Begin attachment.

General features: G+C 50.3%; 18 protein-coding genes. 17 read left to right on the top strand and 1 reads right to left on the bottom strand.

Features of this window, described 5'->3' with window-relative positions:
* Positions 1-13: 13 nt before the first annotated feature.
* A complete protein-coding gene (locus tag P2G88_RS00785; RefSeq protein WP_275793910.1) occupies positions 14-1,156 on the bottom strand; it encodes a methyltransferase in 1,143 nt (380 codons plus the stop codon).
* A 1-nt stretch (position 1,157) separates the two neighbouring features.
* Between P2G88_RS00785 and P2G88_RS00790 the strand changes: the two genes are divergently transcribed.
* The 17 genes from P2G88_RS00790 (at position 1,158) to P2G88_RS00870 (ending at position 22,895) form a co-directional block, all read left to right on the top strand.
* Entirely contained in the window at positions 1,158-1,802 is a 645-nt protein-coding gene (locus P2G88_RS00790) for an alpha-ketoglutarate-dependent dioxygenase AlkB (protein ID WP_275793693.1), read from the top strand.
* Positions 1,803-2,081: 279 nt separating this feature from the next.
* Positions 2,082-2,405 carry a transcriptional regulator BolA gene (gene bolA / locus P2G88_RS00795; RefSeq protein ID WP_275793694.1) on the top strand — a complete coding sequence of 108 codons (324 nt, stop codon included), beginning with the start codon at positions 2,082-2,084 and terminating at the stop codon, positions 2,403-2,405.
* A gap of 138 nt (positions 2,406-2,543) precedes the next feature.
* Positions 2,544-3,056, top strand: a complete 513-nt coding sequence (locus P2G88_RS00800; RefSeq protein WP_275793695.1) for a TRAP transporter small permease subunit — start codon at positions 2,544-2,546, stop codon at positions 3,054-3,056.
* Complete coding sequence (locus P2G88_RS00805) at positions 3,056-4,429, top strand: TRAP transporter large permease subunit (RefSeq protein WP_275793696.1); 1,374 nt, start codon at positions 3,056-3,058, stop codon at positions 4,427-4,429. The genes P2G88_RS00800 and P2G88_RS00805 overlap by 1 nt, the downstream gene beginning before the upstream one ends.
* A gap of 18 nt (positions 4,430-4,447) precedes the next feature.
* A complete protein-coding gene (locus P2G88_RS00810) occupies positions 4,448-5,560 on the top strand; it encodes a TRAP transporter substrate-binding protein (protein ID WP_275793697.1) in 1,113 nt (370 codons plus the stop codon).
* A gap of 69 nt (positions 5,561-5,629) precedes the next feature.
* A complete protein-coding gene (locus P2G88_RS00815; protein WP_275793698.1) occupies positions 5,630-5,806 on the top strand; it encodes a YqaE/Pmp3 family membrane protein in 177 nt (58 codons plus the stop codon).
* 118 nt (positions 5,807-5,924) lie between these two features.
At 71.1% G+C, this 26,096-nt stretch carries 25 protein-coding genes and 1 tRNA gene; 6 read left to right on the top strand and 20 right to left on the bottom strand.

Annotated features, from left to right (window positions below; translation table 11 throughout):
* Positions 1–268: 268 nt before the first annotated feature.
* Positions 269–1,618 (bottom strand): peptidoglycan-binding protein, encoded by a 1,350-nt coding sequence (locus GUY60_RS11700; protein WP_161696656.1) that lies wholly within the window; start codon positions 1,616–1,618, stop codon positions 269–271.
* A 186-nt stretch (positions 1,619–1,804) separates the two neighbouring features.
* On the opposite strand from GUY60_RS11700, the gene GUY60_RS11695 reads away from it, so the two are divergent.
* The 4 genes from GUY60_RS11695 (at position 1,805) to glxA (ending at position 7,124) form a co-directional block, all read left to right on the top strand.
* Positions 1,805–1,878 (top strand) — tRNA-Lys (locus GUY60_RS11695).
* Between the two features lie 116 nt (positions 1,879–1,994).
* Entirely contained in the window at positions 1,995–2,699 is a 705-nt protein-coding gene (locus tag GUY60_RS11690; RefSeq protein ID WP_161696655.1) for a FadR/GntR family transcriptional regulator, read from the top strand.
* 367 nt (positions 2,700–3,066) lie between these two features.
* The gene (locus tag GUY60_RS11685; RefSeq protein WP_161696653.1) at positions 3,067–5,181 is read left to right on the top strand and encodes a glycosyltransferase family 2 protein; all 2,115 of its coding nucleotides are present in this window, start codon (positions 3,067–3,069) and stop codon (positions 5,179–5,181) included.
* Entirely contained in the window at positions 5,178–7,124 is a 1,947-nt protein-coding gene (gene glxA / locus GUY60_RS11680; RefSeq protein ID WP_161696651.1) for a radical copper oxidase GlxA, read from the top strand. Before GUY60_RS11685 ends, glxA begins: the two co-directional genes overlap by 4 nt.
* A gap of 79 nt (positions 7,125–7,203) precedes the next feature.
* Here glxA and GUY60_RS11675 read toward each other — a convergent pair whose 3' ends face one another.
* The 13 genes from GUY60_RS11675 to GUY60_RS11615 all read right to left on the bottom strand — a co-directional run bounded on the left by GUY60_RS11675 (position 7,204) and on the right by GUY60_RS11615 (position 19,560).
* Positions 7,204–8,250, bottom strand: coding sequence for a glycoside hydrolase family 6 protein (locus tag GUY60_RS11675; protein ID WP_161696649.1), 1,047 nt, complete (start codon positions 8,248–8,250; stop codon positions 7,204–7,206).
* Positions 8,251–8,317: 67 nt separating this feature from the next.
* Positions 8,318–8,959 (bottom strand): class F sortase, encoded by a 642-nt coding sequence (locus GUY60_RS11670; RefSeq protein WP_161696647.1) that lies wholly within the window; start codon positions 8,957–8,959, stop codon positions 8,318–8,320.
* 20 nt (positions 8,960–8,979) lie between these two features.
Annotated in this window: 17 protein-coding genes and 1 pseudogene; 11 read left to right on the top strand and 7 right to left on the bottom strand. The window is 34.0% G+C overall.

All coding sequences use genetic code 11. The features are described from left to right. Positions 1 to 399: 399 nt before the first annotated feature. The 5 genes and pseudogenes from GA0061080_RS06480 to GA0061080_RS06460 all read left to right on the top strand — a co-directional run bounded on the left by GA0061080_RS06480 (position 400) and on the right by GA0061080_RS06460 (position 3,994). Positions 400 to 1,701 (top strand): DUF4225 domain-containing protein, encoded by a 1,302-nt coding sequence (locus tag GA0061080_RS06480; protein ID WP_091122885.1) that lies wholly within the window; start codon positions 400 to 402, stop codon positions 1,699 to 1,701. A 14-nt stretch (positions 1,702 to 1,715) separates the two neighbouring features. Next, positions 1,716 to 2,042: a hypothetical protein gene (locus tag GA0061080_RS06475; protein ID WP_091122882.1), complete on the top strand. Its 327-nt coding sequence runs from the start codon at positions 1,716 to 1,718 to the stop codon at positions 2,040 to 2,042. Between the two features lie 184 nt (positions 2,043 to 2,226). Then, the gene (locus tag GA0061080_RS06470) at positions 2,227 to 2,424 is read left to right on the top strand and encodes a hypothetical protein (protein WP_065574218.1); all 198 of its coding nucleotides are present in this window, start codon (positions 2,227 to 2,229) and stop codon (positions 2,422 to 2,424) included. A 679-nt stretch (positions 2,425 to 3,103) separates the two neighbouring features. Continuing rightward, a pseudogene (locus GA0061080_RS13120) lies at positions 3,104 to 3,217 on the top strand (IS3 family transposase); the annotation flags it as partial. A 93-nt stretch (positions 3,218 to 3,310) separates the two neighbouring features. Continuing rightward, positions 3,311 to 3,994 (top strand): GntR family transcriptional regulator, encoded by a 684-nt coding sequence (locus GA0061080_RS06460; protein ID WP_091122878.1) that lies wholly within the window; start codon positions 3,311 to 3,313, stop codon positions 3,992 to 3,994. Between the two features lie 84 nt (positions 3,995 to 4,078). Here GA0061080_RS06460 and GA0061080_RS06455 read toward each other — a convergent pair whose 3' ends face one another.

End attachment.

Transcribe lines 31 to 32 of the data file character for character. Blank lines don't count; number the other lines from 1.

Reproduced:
* Entirely contained in the window at positions 5,178–7,124 is a 1,947-nt protein-coding gene (gene glxA / locus GUY60_RS11680; RefSeq protein ID WP_161696651.1) for a radical copper oxidase GlxA, read from the top strand. Before GUY60_RS11685 ends, glxA begins: the two co-directional genes overlap by 4 nt.
* A gap of 79 nt (positions 7,125–7,203) precedes the next feature.